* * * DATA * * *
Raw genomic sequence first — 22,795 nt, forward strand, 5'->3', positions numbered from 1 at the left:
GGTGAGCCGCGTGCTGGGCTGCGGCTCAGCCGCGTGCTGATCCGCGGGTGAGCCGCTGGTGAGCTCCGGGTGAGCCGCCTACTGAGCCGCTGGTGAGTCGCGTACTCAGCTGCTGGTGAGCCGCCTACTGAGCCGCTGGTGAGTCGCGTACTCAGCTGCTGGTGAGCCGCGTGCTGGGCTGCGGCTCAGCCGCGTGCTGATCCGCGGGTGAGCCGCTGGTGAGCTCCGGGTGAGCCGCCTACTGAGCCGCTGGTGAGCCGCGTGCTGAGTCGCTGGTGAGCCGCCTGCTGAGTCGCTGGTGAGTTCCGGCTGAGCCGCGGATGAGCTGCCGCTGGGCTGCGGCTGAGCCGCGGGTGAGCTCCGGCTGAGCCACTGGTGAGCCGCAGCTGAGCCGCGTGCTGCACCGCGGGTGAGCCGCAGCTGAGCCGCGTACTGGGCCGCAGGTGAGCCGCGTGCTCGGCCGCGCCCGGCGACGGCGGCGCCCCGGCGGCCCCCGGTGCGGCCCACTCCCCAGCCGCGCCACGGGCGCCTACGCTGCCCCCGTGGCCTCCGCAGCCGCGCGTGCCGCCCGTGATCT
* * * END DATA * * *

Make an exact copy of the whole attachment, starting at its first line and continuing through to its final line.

Raw genomic sequence first — 22,795 nt, forward strand, 5'->3', positions numbered from 1 at the left:
GGTGAGCCGCGTGCTGGGCTGCGGCTCAGCCGCGTGCTGATCCGCGGGTGAGCCGCTGGTGAGCTCCGGGTGAGCCGCCTACTGAGCCGCTGGTGAGTCGCGTACTCAGCTGCTGGTGAGCCGCCTACTGAGCCGCTGGTGAGTCGCGTACTCAGCTGCTGGTGAGCCGCGTGCTGGGCTGCGGCTCAGCCGCGTGCTGATCCGCGGGTGAGCCGCTGGTGAGCTCCGGGTGAGCCGCCTACTGAGCCGCTGGTGAGCCGCGTGCTGAGTCGCTGGTGAGCCGCCTGCTGAGTCGCTGGTGAGTTCCGGCTGAGCCGCGGATGAGCTGCCGCTGGGCTGCGGCTGAGCCGCGGGTGAGCTCCGGCTGAGCCACTGGTGAGCCGCAGCTGAGCCGCGTGCTGCACCGCGGGTGAGCCGCAGCTGAGCCGCGTACTGGGCCGCAGGTGAGCCGCGTGCTCGGCCGCGCCCGGCGACGGCGGCGCCCCGGCGGCCCCCGGTGCGGCCCACTCCCCAGCCGCGCCACGGGCGCCTACGCTGCCCCCGTGGCCTCCGCAGCCGCGCGTGCCGCCCGTGATCT